Sinusitis – Causes, Symptoms, Diagnosis, And Treatment
What is sinusitis?
Sinusitis or sinus infection is inflammation of the cavities around the nasal passages. The sinuses are air-filled spaces or cavities located behind the forehead, nasal bones, cheeks, and eyes. This condition occurs as the result of an infection from a virus, bacteria, or fungus.
There are two types of sinusitis: acute sinusitis and chronic sinusitis. Acute sinusitis is when symptoms are present for four weeks or less. Chronic sinusitis is when the inflammation of the sinuses is present for longer than three months.
What causes sinusitis?
Sinusitis is caused due to an infection caused mostly by a virus. Sometimes, bacteria and fungus infection can also cause sinusitis.
The following conditions can also cause sinusitis:
- Small hairs (cilia) in the sinuses fail to move mucus out properly; this may be due to some medical conditions.
- Colds and allergies may cause too much mucus to be made or block the opening of the sinuses.
- A deviated nasal septum, nasal bone spur, or nasal polyps may block the opening of the sinuses.
The following conditions or factors may increase the risk of developing sinusitis:
- Allergic rhinitis or hay fever
- Cystic fibrosis
- Going to daycare
- Diseases that prevent the cilia from working properly
- Changes in altitude (flying or scuba diving)
- Large adenoids
- The weakened immune system from HIV or chemotherapy
What are the symptoms of sinusitis?
The symptoms of acute sinusitis vary in adults. The main symptom is a cold that does not get better, or that gets worse after 5 to 7 days.
The following are the common symptoms of acute sinusitis:
- Bad breath or loss of smell
- Cough, often worse at night
- General feeling of being ill
- Pressure-like pain, pain behind the eyes, toothache
- Tenderness of the face
- Nasal stuffiness
- Nasal discharge
- Sore throat
- Postnasal drip
Symptoms of chronic sinusitis are the same as those of acute sinusitis. However, the symptoms may be mild and last longer than 12 weeks.
The following are the symptoms of sinusitis in children:
- On and off cold or respiratory illness
- High fever
- Darkened nasal discharge that lasts for at least three days
- Nasal discharge with or without a cough.
- Nasal discharge for more than ten days
How is sinusitis diagnosed?
The doctor provider will review the symptoms. The doctor will closely look in the nose for signs of polyps and shines a light against the sinus to look for signs of inflammation. He/she will tap over a sinus area to find the infection.
The doctor may use a nasal endoscopy to look for sinusitis. The doctor may order the following Imaging tests for diagnosis:
- A CT scan of the sinuses to help diagnose sinusitis or view the bones and tissues of the sinuses more closely
- An MRI of the sinuses if there might be a tumor or fungal infection
If the sinusitis does not go away or keeps returning, the following tests may be done:
- Allergy testing
- Blood tests for HIV or other tests for poor immune function
- Ciliary function test
- Nasal culture
- Nasal cytology
- Sweat chloride tests for cystic fibrosis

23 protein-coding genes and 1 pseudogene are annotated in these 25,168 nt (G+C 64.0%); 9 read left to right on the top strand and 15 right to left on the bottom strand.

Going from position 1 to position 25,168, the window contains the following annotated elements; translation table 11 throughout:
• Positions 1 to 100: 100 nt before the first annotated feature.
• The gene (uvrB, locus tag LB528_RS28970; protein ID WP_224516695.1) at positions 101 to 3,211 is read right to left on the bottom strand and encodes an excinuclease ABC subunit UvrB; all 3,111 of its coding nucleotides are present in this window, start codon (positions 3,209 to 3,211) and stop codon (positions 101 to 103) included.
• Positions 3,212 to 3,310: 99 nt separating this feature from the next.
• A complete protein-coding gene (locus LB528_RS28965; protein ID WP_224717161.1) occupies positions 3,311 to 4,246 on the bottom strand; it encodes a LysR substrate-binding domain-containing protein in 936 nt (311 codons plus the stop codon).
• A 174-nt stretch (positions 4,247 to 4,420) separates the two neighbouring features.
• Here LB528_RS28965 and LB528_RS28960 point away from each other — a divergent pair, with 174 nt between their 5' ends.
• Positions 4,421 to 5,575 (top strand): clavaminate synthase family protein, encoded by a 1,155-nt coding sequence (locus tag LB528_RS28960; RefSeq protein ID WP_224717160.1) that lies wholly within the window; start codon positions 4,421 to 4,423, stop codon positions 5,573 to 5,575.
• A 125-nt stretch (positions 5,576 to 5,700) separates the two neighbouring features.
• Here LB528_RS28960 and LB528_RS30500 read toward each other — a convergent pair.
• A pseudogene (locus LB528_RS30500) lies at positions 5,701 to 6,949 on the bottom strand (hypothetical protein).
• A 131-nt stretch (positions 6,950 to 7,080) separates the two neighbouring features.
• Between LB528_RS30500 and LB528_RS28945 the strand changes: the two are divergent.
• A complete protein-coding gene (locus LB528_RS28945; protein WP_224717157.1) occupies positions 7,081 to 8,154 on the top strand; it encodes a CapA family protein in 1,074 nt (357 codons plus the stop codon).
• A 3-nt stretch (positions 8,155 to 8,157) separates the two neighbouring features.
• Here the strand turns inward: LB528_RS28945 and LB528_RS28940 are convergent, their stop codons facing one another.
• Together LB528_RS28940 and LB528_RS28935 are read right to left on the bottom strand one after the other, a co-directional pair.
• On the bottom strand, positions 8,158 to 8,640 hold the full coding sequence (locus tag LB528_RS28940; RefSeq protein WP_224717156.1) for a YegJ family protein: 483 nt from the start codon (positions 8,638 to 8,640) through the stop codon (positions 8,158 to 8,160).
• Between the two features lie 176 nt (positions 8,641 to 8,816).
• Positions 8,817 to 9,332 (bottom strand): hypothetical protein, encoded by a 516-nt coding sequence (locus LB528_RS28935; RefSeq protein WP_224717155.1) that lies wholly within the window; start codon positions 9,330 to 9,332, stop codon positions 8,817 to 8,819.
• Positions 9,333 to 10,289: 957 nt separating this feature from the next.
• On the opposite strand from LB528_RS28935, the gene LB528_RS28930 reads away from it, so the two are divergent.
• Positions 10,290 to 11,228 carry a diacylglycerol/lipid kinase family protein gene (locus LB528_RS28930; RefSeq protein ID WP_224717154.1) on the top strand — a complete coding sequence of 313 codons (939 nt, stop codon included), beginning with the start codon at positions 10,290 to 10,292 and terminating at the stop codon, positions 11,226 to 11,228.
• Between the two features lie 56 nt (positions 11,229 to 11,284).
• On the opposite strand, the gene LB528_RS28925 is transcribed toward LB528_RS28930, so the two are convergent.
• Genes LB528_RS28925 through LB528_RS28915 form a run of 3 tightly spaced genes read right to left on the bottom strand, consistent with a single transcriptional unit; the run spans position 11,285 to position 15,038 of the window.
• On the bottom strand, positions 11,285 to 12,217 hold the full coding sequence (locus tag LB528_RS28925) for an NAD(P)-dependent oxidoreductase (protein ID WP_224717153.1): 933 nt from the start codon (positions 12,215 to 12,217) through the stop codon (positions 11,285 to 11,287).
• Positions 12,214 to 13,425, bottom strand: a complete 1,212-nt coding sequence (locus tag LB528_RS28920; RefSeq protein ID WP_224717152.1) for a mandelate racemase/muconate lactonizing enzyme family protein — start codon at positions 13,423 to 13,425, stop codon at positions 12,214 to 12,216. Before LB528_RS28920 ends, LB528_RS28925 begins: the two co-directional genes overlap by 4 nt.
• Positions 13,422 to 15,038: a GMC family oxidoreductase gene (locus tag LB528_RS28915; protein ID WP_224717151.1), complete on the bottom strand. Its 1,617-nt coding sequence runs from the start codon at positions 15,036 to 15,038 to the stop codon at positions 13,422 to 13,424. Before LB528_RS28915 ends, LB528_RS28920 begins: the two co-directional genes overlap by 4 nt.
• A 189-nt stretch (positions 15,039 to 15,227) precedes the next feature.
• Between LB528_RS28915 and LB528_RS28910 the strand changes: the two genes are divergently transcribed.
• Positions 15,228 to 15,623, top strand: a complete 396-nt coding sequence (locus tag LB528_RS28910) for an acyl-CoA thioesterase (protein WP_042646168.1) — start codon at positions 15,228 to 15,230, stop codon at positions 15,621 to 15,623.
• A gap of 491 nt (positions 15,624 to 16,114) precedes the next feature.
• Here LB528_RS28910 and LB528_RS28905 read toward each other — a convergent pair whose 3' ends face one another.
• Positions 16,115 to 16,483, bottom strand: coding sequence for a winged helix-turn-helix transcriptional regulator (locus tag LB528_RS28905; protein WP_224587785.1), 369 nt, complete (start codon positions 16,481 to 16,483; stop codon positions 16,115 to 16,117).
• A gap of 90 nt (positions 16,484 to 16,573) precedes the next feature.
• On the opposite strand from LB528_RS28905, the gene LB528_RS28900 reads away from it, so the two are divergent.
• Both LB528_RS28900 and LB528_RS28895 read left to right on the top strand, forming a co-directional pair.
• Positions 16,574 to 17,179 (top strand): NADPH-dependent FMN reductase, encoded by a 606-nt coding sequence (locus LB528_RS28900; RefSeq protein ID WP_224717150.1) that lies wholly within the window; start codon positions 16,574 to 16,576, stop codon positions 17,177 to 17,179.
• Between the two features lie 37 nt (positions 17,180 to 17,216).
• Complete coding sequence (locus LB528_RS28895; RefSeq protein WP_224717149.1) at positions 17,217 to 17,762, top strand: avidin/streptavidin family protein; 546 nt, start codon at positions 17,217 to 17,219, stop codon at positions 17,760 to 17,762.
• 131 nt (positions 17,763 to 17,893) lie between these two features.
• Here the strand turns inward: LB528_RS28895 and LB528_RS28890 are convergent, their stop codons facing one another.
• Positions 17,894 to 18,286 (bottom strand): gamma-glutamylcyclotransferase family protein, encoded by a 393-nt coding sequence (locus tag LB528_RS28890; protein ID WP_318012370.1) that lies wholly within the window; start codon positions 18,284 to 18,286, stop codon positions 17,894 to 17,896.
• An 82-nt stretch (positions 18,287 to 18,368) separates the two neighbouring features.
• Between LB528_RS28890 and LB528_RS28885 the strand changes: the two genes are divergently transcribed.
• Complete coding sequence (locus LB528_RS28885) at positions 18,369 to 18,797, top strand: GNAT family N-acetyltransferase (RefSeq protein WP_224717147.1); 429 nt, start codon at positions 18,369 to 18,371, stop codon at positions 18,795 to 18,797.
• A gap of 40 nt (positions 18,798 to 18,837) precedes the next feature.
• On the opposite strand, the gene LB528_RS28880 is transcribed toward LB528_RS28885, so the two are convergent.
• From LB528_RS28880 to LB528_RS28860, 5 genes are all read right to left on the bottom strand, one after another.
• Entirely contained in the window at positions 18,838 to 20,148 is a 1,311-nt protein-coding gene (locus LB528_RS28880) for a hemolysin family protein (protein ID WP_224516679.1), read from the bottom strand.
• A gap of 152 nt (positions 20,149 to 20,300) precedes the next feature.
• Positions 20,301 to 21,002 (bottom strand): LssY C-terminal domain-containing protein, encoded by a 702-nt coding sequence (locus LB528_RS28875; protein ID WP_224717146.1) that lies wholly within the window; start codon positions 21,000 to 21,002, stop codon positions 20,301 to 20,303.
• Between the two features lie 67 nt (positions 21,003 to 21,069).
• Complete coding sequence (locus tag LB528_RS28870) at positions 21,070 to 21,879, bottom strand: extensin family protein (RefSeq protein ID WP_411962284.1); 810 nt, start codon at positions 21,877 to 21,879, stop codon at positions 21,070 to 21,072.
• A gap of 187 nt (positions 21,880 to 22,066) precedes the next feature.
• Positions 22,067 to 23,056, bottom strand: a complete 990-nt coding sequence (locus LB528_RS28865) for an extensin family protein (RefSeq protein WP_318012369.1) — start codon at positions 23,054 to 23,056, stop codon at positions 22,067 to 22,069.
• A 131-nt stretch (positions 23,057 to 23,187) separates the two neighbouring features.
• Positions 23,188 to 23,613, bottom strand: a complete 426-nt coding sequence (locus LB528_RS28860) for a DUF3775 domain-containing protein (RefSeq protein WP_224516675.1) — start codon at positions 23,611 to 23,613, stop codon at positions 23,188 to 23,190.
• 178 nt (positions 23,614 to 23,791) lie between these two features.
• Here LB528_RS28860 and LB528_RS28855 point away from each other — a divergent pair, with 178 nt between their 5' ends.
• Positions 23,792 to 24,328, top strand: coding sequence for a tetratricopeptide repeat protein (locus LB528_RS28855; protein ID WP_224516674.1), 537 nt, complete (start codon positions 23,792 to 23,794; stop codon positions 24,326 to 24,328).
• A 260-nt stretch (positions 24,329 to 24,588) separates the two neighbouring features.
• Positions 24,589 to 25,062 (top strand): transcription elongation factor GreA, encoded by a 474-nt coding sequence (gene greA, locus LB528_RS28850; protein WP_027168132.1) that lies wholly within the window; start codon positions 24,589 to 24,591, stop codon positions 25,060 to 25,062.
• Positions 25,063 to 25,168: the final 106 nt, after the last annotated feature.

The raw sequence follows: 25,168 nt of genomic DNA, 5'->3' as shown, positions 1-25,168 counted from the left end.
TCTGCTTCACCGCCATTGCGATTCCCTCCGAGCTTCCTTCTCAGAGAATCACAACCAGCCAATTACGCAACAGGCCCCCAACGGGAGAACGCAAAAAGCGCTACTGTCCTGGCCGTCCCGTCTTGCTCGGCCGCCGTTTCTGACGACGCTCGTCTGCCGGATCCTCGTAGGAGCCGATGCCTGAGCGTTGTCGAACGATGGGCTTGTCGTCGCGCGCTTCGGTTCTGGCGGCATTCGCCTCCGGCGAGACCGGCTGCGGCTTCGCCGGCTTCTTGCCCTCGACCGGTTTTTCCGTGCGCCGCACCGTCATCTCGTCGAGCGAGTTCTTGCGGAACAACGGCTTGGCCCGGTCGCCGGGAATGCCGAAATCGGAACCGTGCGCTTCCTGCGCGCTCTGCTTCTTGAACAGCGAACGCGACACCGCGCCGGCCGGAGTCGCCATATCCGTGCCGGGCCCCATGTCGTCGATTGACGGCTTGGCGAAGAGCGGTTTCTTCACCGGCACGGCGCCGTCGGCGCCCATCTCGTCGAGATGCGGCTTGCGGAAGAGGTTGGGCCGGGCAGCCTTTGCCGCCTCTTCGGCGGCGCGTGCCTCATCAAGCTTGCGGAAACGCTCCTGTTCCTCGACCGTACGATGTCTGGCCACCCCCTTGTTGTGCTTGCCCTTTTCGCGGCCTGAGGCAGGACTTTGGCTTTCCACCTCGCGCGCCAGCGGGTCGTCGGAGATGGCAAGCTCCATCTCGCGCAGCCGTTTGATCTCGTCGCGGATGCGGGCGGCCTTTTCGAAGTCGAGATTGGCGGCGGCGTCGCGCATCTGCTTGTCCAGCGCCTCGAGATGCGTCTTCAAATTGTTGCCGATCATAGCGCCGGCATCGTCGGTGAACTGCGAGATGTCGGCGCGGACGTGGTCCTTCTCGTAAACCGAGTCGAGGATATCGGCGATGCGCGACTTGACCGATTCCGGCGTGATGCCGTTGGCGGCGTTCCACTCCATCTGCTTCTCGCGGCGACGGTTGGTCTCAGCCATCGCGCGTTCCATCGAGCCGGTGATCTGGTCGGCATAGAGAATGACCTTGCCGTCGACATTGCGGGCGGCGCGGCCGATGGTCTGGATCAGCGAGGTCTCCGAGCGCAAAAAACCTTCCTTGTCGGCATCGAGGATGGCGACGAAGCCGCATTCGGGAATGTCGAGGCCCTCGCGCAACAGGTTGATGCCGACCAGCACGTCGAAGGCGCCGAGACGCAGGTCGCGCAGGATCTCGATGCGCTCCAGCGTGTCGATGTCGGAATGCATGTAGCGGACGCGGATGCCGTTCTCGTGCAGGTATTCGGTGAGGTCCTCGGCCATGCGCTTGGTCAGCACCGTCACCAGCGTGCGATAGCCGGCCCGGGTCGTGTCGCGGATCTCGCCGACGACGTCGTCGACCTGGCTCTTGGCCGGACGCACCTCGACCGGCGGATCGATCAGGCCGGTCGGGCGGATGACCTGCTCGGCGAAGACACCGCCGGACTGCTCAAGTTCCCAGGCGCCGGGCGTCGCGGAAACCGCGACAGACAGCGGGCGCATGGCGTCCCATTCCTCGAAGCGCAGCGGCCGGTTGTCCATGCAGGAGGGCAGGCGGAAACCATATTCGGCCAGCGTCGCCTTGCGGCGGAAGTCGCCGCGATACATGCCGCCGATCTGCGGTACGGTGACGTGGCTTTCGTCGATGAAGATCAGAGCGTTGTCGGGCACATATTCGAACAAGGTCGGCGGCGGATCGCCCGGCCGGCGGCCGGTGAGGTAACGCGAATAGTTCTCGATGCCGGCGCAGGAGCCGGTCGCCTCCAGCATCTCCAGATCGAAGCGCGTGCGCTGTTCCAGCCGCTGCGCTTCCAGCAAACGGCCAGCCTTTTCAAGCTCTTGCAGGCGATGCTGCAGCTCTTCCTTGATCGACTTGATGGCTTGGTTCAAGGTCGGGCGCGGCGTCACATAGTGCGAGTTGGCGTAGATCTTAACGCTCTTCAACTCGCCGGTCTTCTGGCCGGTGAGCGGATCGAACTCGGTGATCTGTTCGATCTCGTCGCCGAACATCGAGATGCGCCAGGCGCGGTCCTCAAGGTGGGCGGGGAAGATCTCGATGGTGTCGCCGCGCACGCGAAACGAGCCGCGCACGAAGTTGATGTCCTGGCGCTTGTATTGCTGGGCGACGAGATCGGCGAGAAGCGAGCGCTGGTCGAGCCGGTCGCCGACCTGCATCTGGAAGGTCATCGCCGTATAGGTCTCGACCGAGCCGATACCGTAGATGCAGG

How is sinusitis treated?
The doctor may recommend the following self-care steps to reduce stuffiness in your sinuses:
- Applying a warm, moist washcloth to your face several times a day.
- Drinking plenty of fluids to thin the mucus.
- Inhaling steam 2 to 4 times per day (for example, while sitting in the bathroom with the shower running).
- Spraying with nasal saline several times per day.
- Using humidifier.
- Using a Neti pot or saline squeeze bottle to flush the sinuses.
The doctor may recommend following steps to help ease sinus pain or pressure:
- Avoid flying when you are congested.
- Avoid temperature extremes, sudden changes in temperature, and bending forward with your head down.
- Try acetaminophen or ibuprofen.
Mostly, antibiotics are not needed for acute sinusitis. The sinus infections usually go away on their own.
The doctor may prescribe antibiotics if:
- Nasal discharge is not getting better after 2 to 3 weeks in children.
- There is fever higher than 102.2°F (39°C).
- There is a headache or pain in the face
- There is severe swelling around the eyes
Generally, the doctor may treat acute sinusitis for 10 to 14 days, and chronic sinusitis may be treated for 3 to 4 weeks. Some people with chronic sinusitis may need special medicines to treat fungal infections.
If the infection does not get better, the doctor may do more tests and prescribe other medicines or refer you to an ear, nose, and throat or allergy specialist.
The doctor may also recommend the following other treatments for sinusitis:
- Allergy shots (immunotherapy) to help prevent the disease from returning
- Avoiding allergy triggers
- Nasal corticosteroid sprays and antihistamines to decrease swelling, especially if there are nasal polyps or allergies
The doctor may recommend surgery If your symptoms do not go away after three months of treatment or you have more than 2 or 3 episodes of acute sinusitis each year. Surgery is usually done to enlarge the sinus opening and drain the sinuses.
The doctor may recommend surgery for most fungal sinus infections. Surgical repair of a deviated septum or nasal polyps may prevent the condition from returning.
This feature is for informational purposes only and is not intended to substitute the expert guidance of a doctor. We advise seeing a doctor if you have any health concerns.